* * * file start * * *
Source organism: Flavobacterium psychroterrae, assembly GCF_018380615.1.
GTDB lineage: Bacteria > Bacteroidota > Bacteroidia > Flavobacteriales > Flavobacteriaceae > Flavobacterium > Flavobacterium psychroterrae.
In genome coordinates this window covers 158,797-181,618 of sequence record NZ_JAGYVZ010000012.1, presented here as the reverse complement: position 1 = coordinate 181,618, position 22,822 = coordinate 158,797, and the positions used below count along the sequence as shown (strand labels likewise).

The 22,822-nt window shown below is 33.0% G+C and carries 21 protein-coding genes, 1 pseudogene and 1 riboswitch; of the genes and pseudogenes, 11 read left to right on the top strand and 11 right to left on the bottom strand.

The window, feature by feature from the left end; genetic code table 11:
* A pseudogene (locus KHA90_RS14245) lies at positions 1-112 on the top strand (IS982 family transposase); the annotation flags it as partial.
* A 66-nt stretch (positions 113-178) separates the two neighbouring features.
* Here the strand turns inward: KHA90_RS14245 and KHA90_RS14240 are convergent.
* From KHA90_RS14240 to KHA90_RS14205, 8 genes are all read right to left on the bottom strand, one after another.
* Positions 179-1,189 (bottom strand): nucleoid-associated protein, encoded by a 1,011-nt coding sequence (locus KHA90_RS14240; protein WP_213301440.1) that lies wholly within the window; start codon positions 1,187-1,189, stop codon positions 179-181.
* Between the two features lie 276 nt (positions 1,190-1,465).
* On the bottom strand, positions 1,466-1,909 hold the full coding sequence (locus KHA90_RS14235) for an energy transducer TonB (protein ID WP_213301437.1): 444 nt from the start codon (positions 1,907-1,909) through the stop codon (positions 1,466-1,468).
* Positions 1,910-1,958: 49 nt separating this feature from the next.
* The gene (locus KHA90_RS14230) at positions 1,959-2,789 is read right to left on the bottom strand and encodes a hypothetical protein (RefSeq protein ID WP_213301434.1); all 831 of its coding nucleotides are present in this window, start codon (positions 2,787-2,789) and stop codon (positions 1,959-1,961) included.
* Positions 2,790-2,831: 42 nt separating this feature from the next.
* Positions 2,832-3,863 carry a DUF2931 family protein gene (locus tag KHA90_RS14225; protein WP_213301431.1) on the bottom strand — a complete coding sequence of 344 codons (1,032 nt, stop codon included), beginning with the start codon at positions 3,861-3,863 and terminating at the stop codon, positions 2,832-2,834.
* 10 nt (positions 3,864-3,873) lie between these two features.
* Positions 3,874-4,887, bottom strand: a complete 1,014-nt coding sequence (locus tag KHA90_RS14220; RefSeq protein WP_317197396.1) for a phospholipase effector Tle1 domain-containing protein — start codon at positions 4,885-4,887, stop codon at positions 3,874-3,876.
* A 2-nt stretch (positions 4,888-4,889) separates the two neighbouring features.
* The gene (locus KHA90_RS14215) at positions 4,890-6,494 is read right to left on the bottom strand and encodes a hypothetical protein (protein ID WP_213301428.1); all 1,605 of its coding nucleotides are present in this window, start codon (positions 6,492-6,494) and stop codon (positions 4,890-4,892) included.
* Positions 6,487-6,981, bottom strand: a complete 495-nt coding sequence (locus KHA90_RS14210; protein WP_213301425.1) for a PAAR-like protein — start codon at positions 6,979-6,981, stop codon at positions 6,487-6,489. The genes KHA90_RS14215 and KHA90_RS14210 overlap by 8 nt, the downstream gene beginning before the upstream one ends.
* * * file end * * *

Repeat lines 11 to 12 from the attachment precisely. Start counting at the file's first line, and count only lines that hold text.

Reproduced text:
* Between the two features lie 276 nt (positions 1,190-1,465).
* On the bottom strand, positions 1,466-1,909 hold the full coding sequence (locus KHA90_RS14235) for an energy transducer TonB (protein ID WP_213301437.1): 444 nt from the start codon (positions 1,907-1,909) through the stop codon (positions 1,466-1,468).